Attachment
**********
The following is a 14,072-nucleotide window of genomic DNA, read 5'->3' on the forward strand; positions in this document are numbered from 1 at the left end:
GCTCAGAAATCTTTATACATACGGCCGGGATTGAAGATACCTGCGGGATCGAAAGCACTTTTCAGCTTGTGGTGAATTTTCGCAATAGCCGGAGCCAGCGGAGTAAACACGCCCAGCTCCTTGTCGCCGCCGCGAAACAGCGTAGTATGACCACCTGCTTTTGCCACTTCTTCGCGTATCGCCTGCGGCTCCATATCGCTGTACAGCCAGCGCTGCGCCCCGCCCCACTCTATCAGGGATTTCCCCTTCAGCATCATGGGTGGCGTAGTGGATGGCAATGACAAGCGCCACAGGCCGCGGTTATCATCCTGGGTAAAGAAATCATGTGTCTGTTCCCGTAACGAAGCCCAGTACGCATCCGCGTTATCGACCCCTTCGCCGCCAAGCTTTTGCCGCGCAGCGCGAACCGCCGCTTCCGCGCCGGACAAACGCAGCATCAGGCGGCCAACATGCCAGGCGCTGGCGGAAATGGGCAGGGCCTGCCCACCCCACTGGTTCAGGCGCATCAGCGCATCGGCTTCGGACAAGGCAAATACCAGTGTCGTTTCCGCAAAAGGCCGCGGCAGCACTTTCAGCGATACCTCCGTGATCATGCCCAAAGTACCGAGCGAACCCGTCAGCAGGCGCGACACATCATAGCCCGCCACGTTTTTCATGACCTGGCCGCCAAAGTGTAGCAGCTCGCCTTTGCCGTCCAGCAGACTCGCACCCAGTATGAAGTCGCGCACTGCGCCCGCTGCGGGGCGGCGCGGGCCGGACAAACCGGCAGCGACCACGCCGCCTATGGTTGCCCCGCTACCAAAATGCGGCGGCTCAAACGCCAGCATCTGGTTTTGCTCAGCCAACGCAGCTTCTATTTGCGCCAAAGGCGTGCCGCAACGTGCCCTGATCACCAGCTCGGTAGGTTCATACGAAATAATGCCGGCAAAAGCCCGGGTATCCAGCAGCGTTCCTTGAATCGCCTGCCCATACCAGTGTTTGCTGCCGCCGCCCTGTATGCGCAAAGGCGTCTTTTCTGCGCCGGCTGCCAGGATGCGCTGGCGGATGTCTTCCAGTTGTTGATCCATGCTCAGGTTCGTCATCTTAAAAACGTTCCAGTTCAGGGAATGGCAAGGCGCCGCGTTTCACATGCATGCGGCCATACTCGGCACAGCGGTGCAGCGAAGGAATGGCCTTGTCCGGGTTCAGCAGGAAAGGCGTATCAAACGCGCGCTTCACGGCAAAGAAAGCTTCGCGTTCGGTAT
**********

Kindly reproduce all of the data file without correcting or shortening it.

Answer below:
The following is a 14,072-nucleotide window of genomic DNA, read 5'->3' on the forward strand; positions in this document are numbered from 1 at the left end:
GCTCAGAAATCTTTATACATACGGCCGGGATTGAAGATACCTGCGGGATCGAAAGCACTTTTCAGCTTGTGGTGAATTTTCGCAATAGCCGGAGCCAGCGGAGTAAACACGCCCAGCTCCTTGTCGCCGCCGCGAAACAGCGTAGTATGACCACCTGCTTTTGCCACTTCTTCGCGTATCGCCTGCGGCTCCATATCGCTGTACAGCCAGCGCTGCGCCCCGCCCCACTCTATCAGGGATTTCCCCTTCAGCATCATGGGTGGCGTAGTGGATGGCAATGACAAGCGCCACAGGCCGCGGTTATCATCCTGGGTAAAGAAATCATGTGTCTGTTCCCGTAACGAAGCCCAGTACGCATCCGCGTTATCGACCCCTTCGCCGCCAAGCTTTTGCCGCGCAGCGCGAACCGCCGCTTCCGCGCCGGACAAACGCAGCATCAGGCGGCCAACATGCCAGGCGCTGGCGGAAATGGGCAGGGCCTGCCCACCCCACTGGTTCAGGCGCATCAGCGCATCGGCTTCGGACAAGGCAAATACCAGTGTCGTTTCCGCAAAAGGCCGCGGCAGCACTTTCAGCGATACCTCCGTGATCATGCCCAAAGTACCGAGCGAACCCGTCAGCAGGCGCGACACATCATAGCCCGCCACGTTTTTCATGACCTGGCCGCCAAAGTGTAGCAGCTCGCCTTTGCCGTCCAGCAGACTCGCACCCAGTATGAAGTCGCGCACTGCGCCCGCTGCGGGGCGGCGCGGGCCGGACAAACCGGCAGCGACCACGCCGCCTATGGTTGCCCCGCTACCAAAATGCGGCGGCTCAAACGCCAGCATCTGGTTTTGCTCAGCCAACGCAGCTTCTATTTGCGCCAAAGGCGTGCCGCAACGTGCCCTGATCACCAGCTCGGTAGGTTCATACGAAATAATGCCGGCAAAAGCCCGGGTATCCAGCAGCGTTCCTTGAATCGCCTGCCCATACCAGTGTTTGCTGCCGCCGCCCTGTATGCGCAAAGGCGTCTTTTCTGCGCCGGCTGCCAGGATGCGCTGGCGGATGTCTTCCAGTTGTTGATCCATGCTCAGGTTCGTCATCTTAAAAACGTTCCAGTTCAGGGAATGGCAAGGCGCCGCGTTTCACATGCATGCGGCCATACTCGGCACAGCGGTGCAGCGAAGGAATGGCCTTGTCCGGGTTCAGCAGGAAAGGCGTATCAAACGCGCGCTTCACGGCAAAGAAAGCTTCGCGTTCGGTAT